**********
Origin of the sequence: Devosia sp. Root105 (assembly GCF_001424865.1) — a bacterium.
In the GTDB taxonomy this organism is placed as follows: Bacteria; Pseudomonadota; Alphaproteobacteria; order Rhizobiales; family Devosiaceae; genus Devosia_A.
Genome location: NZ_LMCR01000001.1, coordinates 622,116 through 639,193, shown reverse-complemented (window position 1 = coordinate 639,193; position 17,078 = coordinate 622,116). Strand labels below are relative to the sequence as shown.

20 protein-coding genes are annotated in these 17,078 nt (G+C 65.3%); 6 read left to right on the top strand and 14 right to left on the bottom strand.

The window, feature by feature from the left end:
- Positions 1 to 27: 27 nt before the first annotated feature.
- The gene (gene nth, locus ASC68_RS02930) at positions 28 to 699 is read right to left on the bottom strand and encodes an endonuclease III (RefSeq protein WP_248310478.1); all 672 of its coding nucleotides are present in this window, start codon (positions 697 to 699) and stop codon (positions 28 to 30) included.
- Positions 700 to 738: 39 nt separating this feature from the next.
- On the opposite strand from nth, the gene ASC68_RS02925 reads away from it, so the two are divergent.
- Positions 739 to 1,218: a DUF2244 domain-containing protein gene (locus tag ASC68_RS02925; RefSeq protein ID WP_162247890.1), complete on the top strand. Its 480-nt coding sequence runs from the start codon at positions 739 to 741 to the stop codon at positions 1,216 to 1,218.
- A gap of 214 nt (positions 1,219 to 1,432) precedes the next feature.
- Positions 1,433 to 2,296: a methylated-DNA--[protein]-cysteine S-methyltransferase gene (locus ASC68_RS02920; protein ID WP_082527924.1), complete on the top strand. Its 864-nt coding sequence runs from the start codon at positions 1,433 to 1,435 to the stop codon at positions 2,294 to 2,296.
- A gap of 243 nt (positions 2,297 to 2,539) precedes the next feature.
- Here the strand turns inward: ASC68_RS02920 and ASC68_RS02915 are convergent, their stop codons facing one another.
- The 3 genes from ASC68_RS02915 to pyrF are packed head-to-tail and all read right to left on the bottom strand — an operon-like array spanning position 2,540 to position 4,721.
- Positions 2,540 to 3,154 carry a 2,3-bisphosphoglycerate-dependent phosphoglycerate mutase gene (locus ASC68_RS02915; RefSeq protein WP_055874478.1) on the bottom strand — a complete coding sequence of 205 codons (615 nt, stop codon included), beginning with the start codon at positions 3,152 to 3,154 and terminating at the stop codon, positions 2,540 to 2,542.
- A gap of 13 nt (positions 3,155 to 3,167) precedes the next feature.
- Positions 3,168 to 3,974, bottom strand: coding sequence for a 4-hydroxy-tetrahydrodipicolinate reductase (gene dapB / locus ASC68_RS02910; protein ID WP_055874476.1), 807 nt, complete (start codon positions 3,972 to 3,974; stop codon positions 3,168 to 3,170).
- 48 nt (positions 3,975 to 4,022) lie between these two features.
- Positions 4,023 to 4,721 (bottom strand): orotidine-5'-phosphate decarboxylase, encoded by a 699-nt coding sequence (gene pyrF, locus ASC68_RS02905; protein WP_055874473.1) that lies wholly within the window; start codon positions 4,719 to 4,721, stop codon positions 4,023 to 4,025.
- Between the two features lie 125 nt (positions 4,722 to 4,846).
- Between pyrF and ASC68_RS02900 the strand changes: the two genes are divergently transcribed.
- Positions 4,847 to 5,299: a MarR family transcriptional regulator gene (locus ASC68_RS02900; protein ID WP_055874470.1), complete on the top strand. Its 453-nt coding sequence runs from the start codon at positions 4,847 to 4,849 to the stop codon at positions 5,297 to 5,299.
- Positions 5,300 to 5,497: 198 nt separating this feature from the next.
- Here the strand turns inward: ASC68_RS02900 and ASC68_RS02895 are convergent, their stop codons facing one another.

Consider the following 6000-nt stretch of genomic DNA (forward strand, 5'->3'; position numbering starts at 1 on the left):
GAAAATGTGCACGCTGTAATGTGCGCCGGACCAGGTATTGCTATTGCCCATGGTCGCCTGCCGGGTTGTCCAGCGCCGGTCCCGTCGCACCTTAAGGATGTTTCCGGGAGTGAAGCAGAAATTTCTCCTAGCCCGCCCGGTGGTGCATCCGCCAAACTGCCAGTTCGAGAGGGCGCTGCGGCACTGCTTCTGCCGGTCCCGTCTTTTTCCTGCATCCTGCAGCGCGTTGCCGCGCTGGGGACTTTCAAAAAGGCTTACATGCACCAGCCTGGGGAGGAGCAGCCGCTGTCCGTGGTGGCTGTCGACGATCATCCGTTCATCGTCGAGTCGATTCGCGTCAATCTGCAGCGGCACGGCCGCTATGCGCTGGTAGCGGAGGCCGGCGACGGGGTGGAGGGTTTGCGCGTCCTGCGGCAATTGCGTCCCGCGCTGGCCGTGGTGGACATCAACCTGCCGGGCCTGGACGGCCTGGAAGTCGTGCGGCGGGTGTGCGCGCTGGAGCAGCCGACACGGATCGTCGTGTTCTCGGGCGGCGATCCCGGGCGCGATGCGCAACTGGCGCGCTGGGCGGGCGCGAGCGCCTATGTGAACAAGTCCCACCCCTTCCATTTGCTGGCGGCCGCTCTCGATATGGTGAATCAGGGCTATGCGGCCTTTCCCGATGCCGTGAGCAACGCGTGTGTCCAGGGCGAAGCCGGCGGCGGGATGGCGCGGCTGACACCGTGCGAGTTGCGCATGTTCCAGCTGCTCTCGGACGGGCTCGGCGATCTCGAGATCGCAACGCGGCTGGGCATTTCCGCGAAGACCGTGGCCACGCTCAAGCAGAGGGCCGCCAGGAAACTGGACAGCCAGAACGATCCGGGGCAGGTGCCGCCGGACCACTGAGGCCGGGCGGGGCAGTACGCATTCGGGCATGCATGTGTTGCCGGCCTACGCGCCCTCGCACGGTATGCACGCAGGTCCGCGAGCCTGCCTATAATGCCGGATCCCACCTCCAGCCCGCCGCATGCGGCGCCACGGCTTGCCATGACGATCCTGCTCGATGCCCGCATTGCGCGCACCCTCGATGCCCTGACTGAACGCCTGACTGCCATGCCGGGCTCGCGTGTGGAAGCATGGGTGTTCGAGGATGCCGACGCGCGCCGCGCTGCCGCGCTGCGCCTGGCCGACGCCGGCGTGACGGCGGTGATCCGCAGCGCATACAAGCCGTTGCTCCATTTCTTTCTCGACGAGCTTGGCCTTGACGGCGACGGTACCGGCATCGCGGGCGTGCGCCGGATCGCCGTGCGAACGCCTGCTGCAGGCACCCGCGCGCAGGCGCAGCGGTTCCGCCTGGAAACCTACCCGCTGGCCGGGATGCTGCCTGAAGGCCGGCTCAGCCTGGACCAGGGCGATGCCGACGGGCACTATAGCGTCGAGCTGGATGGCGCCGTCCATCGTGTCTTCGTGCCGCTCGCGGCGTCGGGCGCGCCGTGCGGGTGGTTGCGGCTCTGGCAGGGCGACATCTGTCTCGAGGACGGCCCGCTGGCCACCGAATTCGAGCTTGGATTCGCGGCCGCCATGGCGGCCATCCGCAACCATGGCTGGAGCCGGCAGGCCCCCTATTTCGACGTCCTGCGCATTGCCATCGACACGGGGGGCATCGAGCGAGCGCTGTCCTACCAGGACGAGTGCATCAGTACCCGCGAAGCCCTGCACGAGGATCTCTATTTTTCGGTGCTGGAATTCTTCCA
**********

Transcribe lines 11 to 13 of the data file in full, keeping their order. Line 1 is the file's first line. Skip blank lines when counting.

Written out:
- A gap of 214 nt (positions 1,219 to 1,432) precedes the next feature.
- Positions 1,433 to 2,296: a methylated-DNA--[protein]-cysteine S-methyltransferase gene (locus ASC68_RS02920; protein ID WP_082527924.1), complete on the top strand. Its 864-nt coding sequence runs from the start codon at positions 1,433 to 1,435 to the stop codon at positions 2,294 to 2,296.
- A gap of 243 nt (positions 2,297 to 2,539) precedes the next feature.